Khao Sok park is dominated by an enormous reservoir popularly known as Cheow Lan Lake. The dam built to create this reservoir was justified on the grounds of bringing hydroelectric power to Southern Thailand, but I can’t help thinking that someone foresaw the impact of easy access by boat to an otherwise difficult-to-explore forest. Now often hyped as “Guilin, Thailand,” the park’s magnificent karsts and reticent primates draw numerous tourists inland from their beach resorts for one-day or overnight adventures. Like us.
The sun first became visible as a red disc behind the haze on the horizon around 6:50, well after I started wandering the beach looking for interesting subjects. Local dogs came out to greet me, and I admit I reacted a little too loudly when one crept up silently from behind and licked my hand. But I digress, the sun did rise, and we met at the resort’s dining room for a couple bowls of rice porridge. Numerous mix-ins were made available, including thin threads of raw ginger, chopped green onions, chopped Chinese celery, dry chilli flakes, fresh chillies in vinegar, fish sauce, and sugar. We certainly would be adding to this small caloric haul from our stockpile of snacks in the vans and various detours along the way to lunch.
Before leaving Chumphon, we stopped at a memorial to Prince Chumphon, considered the father of the Thai Navy. In addition to two temple-like structures, an actual decommissioned naval vessel is exhibited alongside. Although one of the guns on deck can be rotated, raised and lowered, fortunately no ammunition is readily available. The loud explosions occur in a separate small building where firecrackers can be safely set off. Well, it might not be safe for the men standing in front of the doorway attempting to photograph the explosions.
As we headed South toward our lunch destination, we stopped at a roadside stand to sample some durian. The famous fruit, renowned for the odor of hydrogen sulfide it develops as it ages, has a luscious creamy texture when perfectly ripe, and a complex blend of savory and sweet flavors. In my mind, it is reminiscent of the filling of a freshly baked oniony quiche, but it is a taste I haven’t really acquired just yet. Certainly I would not just pick one out of the freezer case at the local Asian market and expect to get good results.
For lunch we left the main highway and drove to the coast. Disembarking from our vans, we strode for a couple of minutes on a covered wooden walkway, passing first over land and then over water, arriving in an enormous dining room with a fantastic view. Although they could have served hundreds, the place seemed empty, perhaps because it was a Monday? Certainly their culinary skills were not the problem. We enjoyed whole clams steamed in a slightly sweet broth; crab “karee”, crab meat stir-fried with onions in yellow curry powder; grilled squid, slightly charred and perfectly cooked, served with a garlicky and spicy lime-based dipping sauce; a salad of slightly translucent prawns that seemed barely “cooked” by the lime juice dressing; pak liang with Thai oyster sauce; and a steamed whole fish topped with the same garlicky dipping sauce. The seafood feasts just keep coming!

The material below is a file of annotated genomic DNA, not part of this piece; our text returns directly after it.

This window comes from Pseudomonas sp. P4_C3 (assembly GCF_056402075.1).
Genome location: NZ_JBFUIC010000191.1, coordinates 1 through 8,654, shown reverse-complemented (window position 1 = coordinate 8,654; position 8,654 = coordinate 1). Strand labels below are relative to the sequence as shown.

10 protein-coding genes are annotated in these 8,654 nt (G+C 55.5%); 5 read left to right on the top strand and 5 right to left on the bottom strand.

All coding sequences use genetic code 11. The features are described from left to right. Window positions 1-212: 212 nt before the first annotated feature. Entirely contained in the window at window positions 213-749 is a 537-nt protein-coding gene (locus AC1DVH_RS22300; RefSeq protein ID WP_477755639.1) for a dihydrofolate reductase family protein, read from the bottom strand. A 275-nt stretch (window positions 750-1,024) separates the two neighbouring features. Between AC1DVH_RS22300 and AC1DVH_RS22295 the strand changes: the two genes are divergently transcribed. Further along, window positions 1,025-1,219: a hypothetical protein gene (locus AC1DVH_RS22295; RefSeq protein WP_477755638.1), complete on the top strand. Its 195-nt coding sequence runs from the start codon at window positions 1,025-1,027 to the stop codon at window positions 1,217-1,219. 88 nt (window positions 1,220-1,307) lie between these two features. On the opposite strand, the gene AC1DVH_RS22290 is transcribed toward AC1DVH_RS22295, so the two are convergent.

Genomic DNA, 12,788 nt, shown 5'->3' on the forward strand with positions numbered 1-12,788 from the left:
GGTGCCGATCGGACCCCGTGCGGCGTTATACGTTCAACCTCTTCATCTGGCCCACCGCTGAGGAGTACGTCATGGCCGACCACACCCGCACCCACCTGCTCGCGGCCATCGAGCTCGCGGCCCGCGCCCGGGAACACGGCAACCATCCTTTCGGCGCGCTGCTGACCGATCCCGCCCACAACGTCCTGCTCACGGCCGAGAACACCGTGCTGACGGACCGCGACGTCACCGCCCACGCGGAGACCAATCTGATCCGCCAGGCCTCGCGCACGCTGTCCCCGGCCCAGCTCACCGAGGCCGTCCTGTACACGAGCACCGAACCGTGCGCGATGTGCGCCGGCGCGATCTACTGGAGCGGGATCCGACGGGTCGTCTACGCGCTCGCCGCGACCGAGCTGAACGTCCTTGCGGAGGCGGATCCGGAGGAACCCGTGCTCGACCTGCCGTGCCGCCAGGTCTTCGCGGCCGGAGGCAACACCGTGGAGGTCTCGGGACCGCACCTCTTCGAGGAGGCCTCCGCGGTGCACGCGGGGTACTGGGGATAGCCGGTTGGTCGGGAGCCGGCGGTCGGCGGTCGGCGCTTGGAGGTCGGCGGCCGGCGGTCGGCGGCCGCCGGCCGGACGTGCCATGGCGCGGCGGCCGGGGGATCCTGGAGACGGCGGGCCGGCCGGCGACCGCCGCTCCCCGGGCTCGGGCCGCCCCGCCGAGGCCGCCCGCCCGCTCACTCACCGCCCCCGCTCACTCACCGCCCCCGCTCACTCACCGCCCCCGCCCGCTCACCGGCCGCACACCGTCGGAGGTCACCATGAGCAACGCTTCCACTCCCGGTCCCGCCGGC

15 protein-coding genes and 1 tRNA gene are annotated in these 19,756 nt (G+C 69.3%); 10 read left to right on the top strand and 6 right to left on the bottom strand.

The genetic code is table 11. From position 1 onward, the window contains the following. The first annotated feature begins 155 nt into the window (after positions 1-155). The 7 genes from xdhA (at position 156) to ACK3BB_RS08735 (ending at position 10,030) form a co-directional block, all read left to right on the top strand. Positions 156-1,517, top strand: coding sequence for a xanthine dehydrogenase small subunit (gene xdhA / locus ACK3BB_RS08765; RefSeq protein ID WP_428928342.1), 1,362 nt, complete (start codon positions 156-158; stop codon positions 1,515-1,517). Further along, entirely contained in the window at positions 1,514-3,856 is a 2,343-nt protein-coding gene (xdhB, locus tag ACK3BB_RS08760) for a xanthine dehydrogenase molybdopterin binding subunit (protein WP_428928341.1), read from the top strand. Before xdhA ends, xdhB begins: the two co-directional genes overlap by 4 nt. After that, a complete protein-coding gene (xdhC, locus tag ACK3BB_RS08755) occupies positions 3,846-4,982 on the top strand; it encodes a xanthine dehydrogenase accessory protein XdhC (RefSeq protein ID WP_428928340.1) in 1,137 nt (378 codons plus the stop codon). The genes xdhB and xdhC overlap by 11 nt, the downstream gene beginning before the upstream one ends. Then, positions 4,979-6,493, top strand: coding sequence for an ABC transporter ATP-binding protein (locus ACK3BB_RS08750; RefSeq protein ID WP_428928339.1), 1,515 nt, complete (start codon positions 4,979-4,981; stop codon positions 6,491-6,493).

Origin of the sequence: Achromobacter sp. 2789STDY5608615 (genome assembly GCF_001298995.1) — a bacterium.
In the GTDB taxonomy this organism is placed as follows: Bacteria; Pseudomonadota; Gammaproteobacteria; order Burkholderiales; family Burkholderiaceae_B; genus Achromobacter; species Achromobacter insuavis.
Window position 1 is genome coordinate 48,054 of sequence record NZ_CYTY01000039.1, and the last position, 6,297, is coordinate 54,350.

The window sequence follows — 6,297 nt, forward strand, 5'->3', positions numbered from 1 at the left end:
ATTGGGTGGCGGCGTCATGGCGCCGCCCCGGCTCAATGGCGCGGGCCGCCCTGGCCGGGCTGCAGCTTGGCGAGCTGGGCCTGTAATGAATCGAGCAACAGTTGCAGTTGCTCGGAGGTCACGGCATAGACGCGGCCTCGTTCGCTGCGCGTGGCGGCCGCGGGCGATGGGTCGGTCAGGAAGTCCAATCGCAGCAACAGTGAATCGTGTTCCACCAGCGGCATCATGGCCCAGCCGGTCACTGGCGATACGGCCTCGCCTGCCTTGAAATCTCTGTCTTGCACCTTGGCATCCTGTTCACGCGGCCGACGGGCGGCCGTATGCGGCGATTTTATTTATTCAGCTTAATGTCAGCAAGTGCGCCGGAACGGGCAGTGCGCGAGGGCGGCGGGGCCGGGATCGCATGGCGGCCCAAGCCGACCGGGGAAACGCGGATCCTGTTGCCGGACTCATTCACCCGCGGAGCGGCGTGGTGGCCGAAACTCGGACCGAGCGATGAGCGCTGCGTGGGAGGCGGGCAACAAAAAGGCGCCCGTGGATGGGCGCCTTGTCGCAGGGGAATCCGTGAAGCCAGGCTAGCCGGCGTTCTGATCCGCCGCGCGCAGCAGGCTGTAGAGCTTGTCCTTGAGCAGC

Suddenly, time caught up with us: there would no temple stop, and no shopping visit to the village that makes colorful cotton fabrics. If we do not head straight to the lake, we might arrive too late to swim in its cool, silky waters. First things first.
At the lake, we loaded our bags and ourselves into two longtail boats and headed for our lodging. A longtail boat is a low wooden boat powered by an outboard motor with a very, very long propeller shaft that the drivers can tilt and turn to maneuver through water of nearly any depth. The sputtering of diesel smoke cannot be good for the environment (or for us, when the wind direction is wrong), but this is the tried and true solution to numerous transportation situations in Thailand. The fact that the boats often leak, with water running toward the rear, place a premium on a driver who also can bail the excess water. It’s no fun when the passengers have to keep the boat afloat.
As we put-putted our way across the lake admiring the immensely tall limestone karsts, we also kept our eyes open for wildlife. The park is home to gibbons, dusky langurs (a kind of leaf-eating monkey), hornbills, barking deer, and other unusual creatures. No luck; we will try again tomorrow. For now, we will check into our cabins and go for a swim.
The park offers “dormitory style” accommodations, which in this case means a large cabin with a platform that holds 3 mattresses on each side. There are two bathrooms toward the rear of the cabin, and a back door which provides access to a narrow deck from which it would be easy to step off into the water if one wandered out in the dark. And since there is electricity only between 6 and 10 PM, that’s a problem, since opening both doors is the best way to cool the hot cabin. For one night, it’s do-able.
The park has marked off the section of the lake just out to the platform where boats tie up as the swimming area. The water was refreshingly cool, and seemed very clean (no chlorine required). Still, I prefer the ocean where the floating is easy and you can see well in the water. After drying off, we convened in the dining room to share a bottle of cheap liquor with ice and soda water. I contributed a bag of squid-flavored rice crackers, and Kasma brought out some little fried whole fish. Even our bar snacks have a seafood theme.
Dinner followed suit, as we had a deep fried whole fish; sour curry of fish served with an omelet for heat relief; and mixed vegetables. Park cooking tends to be low on variety but the bowls are bottomless: it’s all you can eat. We cleansed our palates with slices of fresh pineapple and headed back to our cabins. There would be just enough time to recharge phones, and we drifted off to sleep to the drone of the cicadas.